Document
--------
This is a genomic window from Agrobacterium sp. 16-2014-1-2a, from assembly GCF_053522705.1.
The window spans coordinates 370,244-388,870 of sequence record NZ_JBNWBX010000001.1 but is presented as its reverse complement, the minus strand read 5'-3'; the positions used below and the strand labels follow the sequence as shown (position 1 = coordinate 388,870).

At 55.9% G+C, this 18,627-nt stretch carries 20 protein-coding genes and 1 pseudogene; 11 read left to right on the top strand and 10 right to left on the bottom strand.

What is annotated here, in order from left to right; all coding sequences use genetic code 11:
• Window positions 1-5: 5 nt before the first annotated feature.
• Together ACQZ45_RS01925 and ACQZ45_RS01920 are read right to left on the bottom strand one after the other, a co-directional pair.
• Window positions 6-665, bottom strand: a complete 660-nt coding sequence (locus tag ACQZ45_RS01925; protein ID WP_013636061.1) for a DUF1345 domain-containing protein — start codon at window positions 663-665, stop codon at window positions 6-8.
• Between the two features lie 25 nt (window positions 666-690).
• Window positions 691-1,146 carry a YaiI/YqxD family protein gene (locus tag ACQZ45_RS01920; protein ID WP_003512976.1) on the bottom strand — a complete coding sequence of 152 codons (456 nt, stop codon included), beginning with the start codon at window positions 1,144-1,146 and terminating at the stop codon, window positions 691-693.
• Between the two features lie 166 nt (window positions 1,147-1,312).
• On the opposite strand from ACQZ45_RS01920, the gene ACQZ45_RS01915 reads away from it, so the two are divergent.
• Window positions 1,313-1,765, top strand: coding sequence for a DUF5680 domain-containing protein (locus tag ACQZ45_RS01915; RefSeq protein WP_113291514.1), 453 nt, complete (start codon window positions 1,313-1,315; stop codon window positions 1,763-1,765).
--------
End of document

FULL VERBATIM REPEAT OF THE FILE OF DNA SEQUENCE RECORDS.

This is a genomic window from Agrobacterium sp. 16-2014-1-2a, from assembly GCF_053522705.1.
The window spans coordinates 370,244-388,870 of sequence record NZ_JBNWBX010000001.1 but is presented as its reverse complement, the minus strand read 5'-3'; the positions used below and the strand labels follow the sequence as shown (position 1 = coordinate 388,870).

At 55.9% G+C, this 18,627-nt stretch carries 20 protein-coding genes and 1 pseudogene; 11 read left to right on the top strand and 10 right to left on the bottom strand.

What is annotated here, in order from left to right; all coding sequences use genetic code 11:
• Window positions 1-5: 5 nt before the first annotated feature.
• Together ACQZ45_RS01925 and ACQZ45_RS01920 are read right to left on the bottom strand one after the other, a co-directional pair.
• Window positions 6-665, bottom strand: a complete 660-nt coding sequence (locus tag ACQZ45_RS01925; protein ID WP_013636061.1) for a DUF1345 domain-containing protein — start codon at window positions 663-665, stop codon at window positions 6-8.
• Between the two features lie 25 nt (window positions 666-690).
• Window positions 691-1,146 carry a YaiI/YqxD family protein gene (locus tag ACQZ45_RS01920; protein ID WP_003512976.1) on the bottom strand — a complete coding sequence of 152 codons (456 nt, stop codon included), beginning with the start codon at window positions 1,144-1,146 and terminating at the stop codon, window positions 691-693.
• Between the two features lie 166 nt (window positions 1,147-1,312).
• On the opposite strand from ACQZ45_RS01920, the gene ACQZ45_RS01915 reads away from it, so the two are divergent.
• Window positions 1,313-1,765, top strand: coding sequence for a DUF5680 domain-containing protein (locus tag ACQZ45_RS01915; RefSeq protein WP_113291514.1), 453 nt, complete (start codon window positions 1,313-1,315; stop codon window positions 1,763-1,765).